We collected studies of psychodynamic therapy and cognitive behavior therapy that were published between 1974 and 2001 by carrying out a computerized search using MEDLINE, PsycINFO, and Current Contents. We included studies that 1) examined specific and explicitly described forms of psychodynamic therapy or cognitive behavior therapy, 2) used standardized methods for diagnosing personality disorders, 3) used reliable and valid instruments for the assessment of outcome, and 4) reported data that allowed calculation of within-group effect sizes or assessment of personality disorder recovery rates.
In order to assess long-term change after psychotherapy, we selected the longest posttreatment follow-up for evaluation.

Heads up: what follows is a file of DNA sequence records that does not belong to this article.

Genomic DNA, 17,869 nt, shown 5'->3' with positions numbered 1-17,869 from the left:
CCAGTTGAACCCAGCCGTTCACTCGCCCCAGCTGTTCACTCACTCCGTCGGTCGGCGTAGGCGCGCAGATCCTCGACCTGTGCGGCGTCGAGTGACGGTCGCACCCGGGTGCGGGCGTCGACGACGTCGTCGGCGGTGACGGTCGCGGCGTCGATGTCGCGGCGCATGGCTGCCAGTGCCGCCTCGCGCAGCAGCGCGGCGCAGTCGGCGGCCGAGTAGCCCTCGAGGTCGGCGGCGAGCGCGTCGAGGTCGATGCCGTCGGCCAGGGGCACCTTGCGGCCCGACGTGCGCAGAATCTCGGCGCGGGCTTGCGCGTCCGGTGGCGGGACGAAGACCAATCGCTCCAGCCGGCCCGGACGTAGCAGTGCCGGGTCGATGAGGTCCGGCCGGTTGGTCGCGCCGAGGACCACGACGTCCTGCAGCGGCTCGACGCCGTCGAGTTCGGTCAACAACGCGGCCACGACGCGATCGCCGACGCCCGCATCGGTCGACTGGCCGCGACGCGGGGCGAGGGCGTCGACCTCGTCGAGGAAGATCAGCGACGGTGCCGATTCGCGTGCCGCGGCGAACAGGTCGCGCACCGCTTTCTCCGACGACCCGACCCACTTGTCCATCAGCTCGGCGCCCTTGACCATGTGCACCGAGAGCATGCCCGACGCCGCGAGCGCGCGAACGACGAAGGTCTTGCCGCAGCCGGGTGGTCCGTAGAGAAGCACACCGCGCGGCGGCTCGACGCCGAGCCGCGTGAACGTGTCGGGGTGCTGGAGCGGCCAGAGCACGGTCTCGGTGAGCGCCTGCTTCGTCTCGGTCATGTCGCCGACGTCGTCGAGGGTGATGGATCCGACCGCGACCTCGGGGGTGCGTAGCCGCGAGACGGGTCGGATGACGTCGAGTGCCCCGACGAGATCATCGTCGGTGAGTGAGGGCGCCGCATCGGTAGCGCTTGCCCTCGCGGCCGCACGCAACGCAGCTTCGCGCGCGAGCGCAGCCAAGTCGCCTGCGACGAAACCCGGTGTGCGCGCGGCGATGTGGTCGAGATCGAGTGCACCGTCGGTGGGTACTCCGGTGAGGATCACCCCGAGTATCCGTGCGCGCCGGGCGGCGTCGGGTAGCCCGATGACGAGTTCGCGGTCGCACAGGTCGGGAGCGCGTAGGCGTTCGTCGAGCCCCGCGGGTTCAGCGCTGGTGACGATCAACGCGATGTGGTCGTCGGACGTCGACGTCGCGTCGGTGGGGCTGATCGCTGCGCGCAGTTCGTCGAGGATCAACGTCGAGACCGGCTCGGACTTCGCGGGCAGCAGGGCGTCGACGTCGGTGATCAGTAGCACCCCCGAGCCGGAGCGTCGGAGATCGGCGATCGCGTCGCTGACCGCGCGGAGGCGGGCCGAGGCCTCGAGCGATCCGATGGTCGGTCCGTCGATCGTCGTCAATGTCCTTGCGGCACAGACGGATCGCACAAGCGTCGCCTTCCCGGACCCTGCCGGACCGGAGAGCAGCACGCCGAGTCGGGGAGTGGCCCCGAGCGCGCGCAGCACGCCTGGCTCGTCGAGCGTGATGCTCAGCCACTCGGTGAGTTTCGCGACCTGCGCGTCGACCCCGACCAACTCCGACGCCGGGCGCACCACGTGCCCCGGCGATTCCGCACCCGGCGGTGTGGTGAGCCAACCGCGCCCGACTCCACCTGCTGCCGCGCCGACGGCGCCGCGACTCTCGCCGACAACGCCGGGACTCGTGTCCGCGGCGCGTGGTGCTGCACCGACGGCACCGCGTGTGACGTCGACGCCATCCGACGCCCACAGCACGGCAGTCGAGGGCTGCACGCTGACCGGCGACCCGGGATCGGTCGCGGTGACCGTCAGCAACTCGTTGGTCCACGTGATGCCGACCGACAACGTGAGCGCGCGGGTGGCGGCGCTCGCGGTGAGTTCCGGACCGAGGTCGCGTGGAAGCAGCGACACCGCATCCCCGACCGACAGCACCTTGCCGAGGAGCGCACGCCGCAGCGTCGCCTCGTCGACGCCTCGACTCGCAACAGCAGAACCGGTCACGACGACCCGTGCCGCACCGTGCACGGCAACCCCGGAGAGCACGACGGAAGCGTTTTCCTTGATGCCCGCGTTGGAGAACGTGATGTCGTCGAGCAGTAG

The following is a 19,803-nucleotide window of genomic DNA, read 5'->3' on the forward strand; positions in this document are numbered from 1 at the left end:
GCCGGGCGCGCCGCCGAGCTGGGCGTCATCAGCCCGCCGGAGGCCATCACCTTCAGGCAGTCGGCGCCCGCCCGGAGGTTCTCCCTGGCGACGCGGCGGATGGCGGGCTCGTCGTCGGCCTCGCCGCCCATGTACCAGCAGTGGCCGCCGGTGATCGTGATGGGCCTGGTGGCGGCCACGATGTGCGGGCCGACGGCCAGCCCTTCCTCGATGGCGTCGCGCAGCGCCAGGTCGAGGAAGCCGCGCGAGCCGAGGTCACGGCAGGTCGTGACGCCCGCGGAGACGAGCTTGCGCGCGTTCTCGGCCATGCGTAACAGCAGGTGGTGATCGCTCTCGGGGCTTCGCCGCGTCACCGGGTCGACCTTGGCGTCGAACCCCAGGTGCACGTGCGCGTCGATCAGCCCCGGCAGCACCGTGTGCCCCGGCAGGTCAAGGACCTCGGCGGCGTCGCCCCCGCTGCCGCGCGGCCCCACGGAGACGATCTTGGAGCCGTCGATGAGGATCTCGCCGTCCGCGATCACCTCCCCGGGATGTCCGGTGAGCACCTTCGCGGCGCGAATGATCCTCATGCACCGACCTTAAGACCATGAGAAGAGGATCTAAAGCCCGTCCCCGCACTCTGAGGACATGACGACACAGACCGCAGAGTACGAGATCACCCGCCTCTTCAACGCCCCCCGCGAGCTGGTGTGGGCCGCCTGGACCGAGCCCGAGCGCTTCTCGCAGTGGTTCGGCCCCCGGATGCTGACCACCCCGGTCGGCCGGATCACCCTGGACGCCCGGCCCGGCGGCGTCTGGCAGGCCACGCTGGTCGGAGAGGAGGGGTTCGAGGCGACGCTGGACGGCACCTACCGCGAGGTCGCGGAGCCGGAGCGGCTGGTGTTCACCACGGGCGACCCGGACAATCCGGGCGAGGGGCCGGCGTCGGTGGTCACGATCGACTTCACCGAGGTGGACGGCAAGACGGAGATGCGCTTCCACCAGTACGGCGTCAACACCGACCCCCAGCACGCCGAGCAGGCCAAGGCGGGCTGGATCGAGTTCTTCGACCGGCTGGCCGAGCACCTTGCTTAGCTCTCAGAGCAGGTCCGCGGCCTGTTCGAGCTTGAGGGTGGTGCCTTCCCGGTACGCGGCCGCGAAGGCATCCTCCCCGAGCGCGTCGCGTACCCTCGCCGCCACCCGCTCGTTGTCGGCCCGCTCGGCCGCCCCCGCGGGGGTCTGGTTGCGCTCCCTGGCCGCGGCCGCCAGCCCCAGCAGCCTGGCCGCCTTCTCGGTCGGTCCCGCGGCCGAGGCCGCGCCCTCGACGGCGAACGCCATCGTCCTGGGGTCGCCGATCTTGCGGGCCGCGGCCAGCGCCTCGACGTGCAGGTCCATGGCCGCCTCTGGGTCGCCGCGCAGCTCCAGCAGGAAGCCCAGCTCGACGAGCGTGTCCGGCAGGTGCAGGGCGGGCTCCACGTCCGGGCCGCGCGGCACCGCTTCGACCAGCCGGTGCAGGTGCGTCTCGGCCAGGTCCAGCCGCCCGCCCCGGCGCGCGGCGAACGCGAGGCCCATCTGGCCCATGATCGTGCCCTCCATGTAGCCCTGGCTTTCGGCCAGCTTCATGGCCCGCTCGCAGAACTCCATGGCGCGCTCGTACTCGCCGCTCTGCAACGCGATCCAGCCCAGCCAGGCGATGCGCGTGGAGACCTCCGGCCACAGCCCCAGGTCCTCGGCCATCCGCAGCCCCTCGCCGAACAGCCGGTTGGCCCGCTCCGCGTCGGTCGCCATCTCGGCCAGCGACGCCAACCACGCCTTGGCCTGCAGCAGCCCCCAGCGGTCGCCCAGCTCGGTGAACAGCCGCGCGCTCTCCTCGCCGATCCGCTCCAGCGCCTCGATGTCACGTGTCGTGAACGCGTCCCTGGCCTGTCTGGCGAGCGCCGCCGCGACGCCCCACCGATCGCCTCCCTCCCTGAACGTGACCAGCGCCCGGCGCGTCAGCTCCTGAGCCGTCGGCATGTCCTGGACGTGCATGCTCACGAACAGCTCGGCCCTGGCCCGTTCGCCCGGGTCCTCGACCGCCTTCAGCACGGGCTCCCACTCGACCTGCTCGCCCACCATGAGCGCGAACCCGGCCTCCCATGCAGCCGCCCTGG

Twenty-two studies met these inclusion criteria (9, 10, 12—31). Three of these studies examined the effects of both psychodynamic therapy and cognitive behavior therapy (9, 10, 13). Since there were only three randomized controlled studies for psychodynamic therapy and five for cognitive behavior therapy, we calculated within-group effect sizes for all studies by using Cohen’s d (32). For each measure, we subtracted the posttreatment mean from the pretreatment mean and divided the difference by the pretreatment standard deviation of the measure. If there was more than one patient group, we calculated a pooled baseline standard deviation, as suggested by Rosenthal (33). If necessary, signs were reversed so that a positive effect size always indicated improvement. Whenever multiple measures were applied in a study, we assessed the effect size for each measure separately and calculated the mean effect size in order to assess the overall outcome of the study. We computed both unweighted effect sizes and effect sizes weighted by the sample size in order to yield unbiased estimators of effect sizes (34). Since Cohen’s d gives the amount of change in units of the standard deviation, a standardization of different scalar values of outcome measures is achieved. However, different outcome measures may be more sensitive to change than others (e.g., measures of depression versus measures of personality traits). Thus, the effect sizes of different outcome measures may not be comparable. For this reason, it may be useful to assess effect sizes for certain (classes of) outcome measures separately (33). Therefore, we not only computed an overall effect size but also assessed effect sizes separately for measures that were more specific to the core pathology of personality disorders. Furthermore, we assessed effect sizes for self- and observer-rated measures separately, thus taking different observer perspectives into account. If necessary, we used other statistics reported than means and standard deviations (e.g., t or chi-square statistics) to calculate effect sizes (32). If studies included patients with and without personality disorders, effect sizes were calculated separately for both groups. There was a problem with the study of Woody et al. (13), which pooled the results of the two forms of therapy that were applied. Since the authors found no significant differences between the two forms of therapy applied, we decided to include this study and used the resulting pooled effect sizes as estimates for both forms of therapy. Since the differences between treatments were not significant, no systematic error is implied by this procedure. There was a similar problem with the study of Springer et al. (14), which did not report pre- and posttreatment means and standard deviations for the outcome measures. They reported t values of outcome data for the total sample of patients in the therapy and the control condition. Since they did not find significant differences between the therapy and the control condition in outcome measures, we decided to use these data to estimate the effect sizes of the inpatient cognitive behavior therapy condition. We included these studies so as not to reduce the already small number of studies. However, were these studies not included, the results would not change substantially.